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Journal Article

Citation

Harmon KJ, Hakenewerth AM, Waller AE, Ising A, Tintinalli JE. Inj. Prev. 2019; 25(3): 184-186.

Affiliation

Department of Emergency Medicine, The University of North Carolina at Chapel Hill, Chapel Hill, North Carolina, USA.

Copyright

(Copyright © 2019, BMJ Publishing Group)

DOI

10.1136/injuryprev-2018-042875

PMID

30037811

Abstract

The clinical and epidemiological literature provides guidelines for fall prevention starting at age 65; however, the focus on age ≥65 is not evidence based. Therefore, this study examined state-wide North Carolina emergency department visit data to examine the characteristics of falls across the age spectrum, identify the age at which the incidence of fall-related emergency department visits started to increase and determine whether these trends were similar for men and women. We determined that incidence rates of fall-related emergency department visits began to increase in early middle age, particularly for women. Since fall risk assessment and prevention activities should be initiated prior to an injurious fall, we recommend beginning these activities before age 65.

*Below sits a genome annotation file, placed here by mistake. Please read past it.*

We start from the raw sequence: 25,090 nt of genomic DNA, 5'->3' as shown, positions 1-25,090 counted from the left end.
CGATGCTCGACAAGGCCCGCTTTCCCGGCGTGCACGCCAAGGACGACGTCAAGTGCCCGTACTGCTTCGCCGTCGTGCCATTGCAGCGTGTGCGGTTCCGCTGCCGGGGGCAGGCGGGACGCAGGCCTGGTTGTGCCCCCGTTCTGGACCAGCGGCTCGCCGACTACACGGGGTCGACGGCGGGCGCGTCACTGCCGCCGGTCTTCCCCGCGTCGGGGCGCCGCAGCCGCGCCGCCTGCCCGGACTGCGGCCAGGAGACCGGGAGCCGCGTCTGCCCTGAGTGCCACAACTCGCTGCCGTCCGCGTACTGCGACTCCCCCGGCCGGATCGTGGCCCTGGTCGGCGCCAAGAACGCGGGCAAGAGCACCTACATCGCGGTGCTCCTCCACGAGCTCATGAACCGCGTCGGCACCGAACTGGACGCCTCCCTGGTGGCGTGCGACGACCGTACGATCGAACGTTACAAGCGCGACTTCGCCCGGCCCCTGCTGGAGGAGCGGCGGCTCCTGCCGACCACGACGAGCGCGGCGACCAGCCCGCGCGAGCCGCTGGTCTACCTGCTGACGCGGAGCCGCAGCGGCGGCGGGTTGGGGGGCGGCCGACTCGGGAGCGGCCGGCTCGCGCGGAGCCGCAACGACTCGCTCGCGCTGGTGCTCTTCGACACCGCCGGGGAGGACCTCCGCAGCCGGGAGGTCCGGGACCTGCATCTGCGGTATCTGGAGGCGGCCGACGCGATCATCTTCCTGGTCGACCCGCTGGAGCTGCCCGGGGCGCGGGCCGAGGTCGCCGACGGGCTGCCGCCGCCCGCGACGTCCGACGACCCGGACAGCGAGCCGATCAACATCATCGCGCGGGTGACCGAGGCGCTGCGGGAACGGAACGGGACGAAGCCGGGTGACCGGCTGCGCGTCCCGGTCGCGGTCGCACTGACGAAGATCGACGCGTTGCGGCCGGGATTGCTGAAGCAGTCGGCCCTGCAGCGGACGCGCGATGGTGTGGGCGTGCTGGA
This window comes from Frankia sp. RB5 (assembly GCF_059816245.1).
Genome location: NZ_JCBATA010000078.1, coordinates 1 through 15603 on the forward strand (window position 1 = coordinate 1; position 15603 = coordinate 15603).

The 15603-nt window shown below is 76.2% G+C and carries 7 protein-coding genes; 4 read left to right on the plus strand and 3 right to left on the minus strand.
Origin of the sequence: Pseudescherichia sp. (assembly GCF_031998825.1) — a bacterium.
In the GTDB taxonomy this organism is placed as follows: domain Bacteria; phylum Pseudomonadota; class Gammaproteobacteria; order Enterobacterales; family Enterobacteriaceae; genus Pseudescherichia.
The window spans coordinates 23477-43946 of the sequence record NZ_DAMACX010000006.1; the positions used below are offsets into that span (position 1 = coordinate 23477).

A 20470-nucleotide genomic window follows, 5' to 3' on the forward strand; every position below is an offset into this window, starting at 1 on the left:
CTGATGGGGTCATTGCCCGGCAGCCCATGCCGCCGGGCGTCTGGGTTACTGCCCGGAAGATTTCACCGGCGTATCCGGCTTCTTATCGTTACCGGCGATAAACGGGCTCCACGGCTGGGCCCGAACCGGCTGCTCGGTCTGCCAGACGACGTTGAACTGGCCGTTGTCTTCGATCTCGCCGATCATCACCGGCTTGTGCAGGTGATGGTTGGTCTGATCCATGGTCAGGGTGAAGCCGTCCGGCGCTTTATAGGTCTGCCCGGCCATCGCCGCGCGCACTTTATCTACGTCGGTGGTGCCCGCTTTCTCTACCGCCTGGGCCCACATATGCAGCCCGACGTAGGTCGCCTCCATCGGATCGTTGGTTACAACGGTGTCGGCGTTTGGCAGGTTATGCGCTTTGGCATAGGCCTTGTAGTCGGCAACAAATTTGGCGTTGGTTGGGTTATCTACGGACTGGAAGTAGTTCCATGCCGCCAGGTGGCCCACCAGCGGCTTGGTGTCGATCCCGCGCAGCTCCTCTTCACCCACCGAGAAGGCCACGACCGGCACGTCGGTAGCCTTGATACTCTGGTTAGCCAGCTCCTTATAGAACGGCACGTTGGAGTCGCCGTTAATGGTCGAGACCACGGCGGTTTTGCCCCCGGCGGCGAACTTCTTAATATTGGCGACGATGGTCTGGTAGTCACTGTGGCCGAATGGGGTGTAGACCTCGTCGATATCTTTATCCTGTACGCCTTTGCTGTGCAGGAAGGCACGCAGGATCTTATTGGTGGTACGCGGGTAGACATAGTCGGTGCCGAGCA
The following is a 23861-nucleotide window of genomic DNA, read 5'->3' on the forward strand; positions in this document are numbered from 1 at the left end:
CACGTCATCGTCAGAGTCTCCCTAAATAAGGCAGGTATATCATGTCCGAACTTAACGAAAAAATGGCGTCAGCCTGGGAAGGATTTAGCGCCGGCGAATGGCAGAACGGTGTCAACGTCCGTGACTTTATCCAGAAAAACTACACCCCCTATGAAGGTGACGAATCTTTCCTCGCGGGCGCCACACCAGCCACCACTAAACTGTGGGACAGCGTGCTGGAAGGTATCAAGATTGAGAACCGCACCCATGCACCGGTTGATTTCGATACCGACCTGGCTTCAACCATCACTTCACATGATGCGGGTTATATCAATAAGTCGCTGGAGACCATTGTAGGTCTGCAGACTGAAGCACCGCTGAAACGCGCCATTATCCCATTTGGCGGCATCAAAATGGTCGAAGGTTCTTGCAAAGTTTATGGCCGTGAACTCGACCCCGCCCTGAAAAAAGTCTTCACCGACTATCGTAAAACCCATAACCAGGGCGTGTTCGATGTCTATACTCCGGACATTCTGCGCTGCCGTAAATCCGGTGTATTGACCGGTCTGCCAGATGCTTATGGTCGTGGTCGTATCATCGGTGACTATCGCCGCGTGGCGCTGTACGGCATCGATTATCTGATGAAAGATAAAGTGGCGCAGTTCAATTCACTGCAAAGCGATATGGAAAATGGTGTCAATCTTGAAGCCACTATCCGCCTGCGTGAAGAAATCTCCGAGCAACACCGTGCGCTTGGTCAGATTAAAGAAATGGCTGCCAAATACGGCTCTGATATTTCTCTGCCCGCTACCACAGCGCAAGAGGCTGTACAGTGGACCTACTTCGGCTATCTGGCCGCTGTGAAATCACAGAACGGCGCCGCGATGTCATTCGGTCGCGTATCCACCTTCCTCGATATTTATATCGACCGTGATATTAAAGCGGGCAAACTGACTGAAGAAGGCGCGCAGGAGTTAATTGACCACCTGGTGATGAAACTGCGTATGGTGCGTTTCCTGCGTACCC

© Author(s) (or their employer(s)) 2018. No commercial re-use. See rights and permissions. Published by BMJ.


Language: en

Keywords

descriptive epidemiology; fall; older people; public health; surveillance

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